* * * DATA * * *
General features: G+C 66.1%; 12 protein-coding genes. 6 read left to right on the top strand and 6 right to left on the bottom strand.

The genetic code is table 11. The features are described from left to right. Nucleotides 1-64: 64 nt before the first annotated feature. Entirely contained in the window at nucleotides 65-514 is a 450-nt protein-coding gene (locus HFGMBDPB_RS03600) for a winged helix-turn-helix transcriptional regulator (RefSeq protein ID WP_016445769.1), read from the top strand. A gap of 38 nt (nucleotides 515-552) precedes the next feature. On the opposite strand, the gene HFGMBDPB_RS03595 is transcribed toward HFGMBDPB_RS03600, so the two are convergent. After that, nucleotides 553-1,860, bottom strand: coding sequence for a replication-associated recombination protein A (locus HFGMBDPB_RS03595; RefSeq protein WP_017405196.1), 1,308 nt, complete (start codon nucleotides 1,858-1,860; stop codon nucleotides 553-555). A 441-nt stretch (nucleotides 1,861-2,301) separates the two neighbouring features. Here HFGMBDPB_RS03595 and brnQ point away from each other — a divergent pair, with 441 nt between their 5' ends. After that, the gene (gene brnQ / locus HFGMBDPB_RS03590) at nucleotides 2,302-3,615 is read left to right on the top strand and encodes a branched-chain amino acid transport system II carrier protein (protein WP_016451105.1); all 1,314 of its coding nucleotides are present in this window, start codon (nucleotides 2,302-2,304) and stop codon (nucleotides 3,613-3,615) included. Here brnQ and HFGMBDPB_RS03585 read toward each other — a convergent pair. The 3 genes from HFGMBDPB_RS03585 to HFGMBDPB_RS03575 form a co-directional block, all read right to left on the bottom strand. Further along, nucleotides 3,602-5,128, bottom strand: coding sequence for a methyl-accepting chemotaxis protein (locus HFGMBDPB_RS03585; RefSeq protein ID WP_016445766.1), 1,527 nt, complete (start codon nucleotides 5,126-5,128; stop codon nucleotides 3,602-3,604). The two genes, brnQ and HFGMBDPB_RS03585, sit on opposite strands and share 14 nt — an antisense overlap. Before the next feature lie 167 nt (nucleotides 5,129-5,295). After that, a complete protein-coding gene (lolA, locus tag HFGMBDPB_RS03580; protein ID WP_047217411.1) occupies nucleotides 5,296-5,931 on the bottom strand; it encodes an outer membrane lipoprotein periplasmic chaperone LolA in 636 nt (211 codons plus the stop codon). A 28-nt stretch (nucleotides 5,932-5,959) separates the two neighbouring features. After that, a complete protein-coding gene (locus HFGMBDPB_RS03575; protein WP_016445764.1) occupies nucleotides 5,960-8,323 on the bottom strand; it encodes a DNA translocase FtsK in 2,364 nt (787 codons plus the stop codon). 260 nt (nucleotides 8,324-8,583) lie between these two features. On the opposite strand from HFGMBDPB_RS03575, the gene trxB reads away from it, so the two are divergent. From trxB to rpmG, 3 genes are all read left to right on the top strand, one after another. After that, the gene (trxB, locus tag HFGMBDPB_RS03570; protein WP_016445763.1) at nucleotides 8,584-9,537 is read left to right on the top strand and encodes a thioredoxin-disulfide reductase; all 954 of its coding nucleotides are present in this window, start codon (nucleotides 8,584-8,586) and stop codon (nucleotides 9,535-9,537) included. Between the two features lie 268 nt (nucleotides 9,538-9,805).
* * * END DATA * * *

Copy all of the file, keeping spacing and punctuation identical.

General features: G+C 66.1%; 12 protein-coding genes. 6 read left to right on the top strand and 6 right to left on the bottom strand.

The genetic code is table 11. The features are described from left to right. Nucleotides 1-64: 64 nt before the first annotated feature. Entirely contained in the window at nucleotides 65-514 is a 450-nt protein-coding gene (locus HFGMBDPB_RS03600) for a winged helix-turn-helix transcriptional regulator (RefSeq protein ID WP_016445769.1), read from the top strand. A gap of 38 nt (nucleotides 515-552) precedes the next feature. On the opposite strand, the gene HFGMBDPB_RS03595 is transcribed toward HFGMBDPB_RS03600, so the two are convergent. After that, nucleotides 553-1,860, bottom strand: coding sequence for a replication-associated recombination protein A (locus HFGMBDPB_RS03595; RefSeq protein WP_017405196.1), 1,308 nt, complete (start codon nucleotides 1,858-1,860; stop codon nucleotides 553-555). A 441-nt stretch (nucleotides 1,861-2,301) separates the two neighbouring features. Here HFGMBDPB_RS03595 and brnQ point away from each other — a divergent pair, with 441 nt between their 5' ends. After that, the gene (gene brnQ / locus HFGMBDPB_RS03590) at nucleotides 2,302-3,615 is read left to right on the top strand and encodes a branched-chain amino acid transport system II carrier protein (protein WP_016451105.1); all 1,314 of its coding nucleotides are present in this window, start codon (nucleotides 2,302-2,304) and stop codon (nucleotides 3,613-3,615) included. Here brnQ and HFGMBDPB_RS03585 read toward each other — a convergent pair. The 3 genes from HFGMBDPB_RS03585 to HFGMBDPB_RS03575 form a co-directional block, all read right to left on the bottom strand. Further along, nucleotides 3,602-5,128, bottom strand: coding sequence for a methyl-accepting chemotaxis protein (locus HFGMBDPB_RS03585; RefSeq protein ID WP_016445766.1), 1,527 nt, complete (start codon nucleotides 5,126-5,128; stop codon nucleotides 3,602-3,604). The two genes, brnQ and HFGMBDPB_RS03585, sit on opposite strands and share 14 nt — an antisense overlap. Before the next feature lie 167 nt (nucleotides 5,129-5,295). After that, a complete protein-coding gene (lolA, locus tag HFGMBDPB_RS03580; protein ID WP_047217411.1) occupies nucleotides 5,296-5,931 on the bottom strand; it encodes an outer membrane lipoprotein periplasmic chaperone LolA in 636 nt (211 codons plus the stop codon). A 28-nt stretch (nucleotides 5,932-5,959) separates the two neighbouring features. After that, a complete protein-coding gene (locus HFGMBDPB_RS03575; protein WP_016445764.1) occupies nucleotides 5,960-8,323 on the bottom strand; it encodes a DNA translocase FtsK in 2,364 nt (787 codons plus the stop codon). 260 nt (nucleotides 8,324-8,583) lie between these two features. On the opposite strand from HFGMBDPB_RS03575, the gene trxB reads away from it, so the two are divergent. From trxB to rpmG, 3 genes are all read left to right on the top strand, one after another. After that, the gene (trxB, locus tag HFGMBDPB_RS03570; protein WP_016445763.1) at nucleotides 8,584-9,537 is read left to right on the top strand and encodes a thioredoxin-disulfide reductase; all 954 of its coding nucleotides are present in this window, start codon (nucleotides 8,584-8,586) and stop codon (nucleotides 9,535-9,537) included. Between the two features lie 268 nt (nucleotides 9,538-9,805).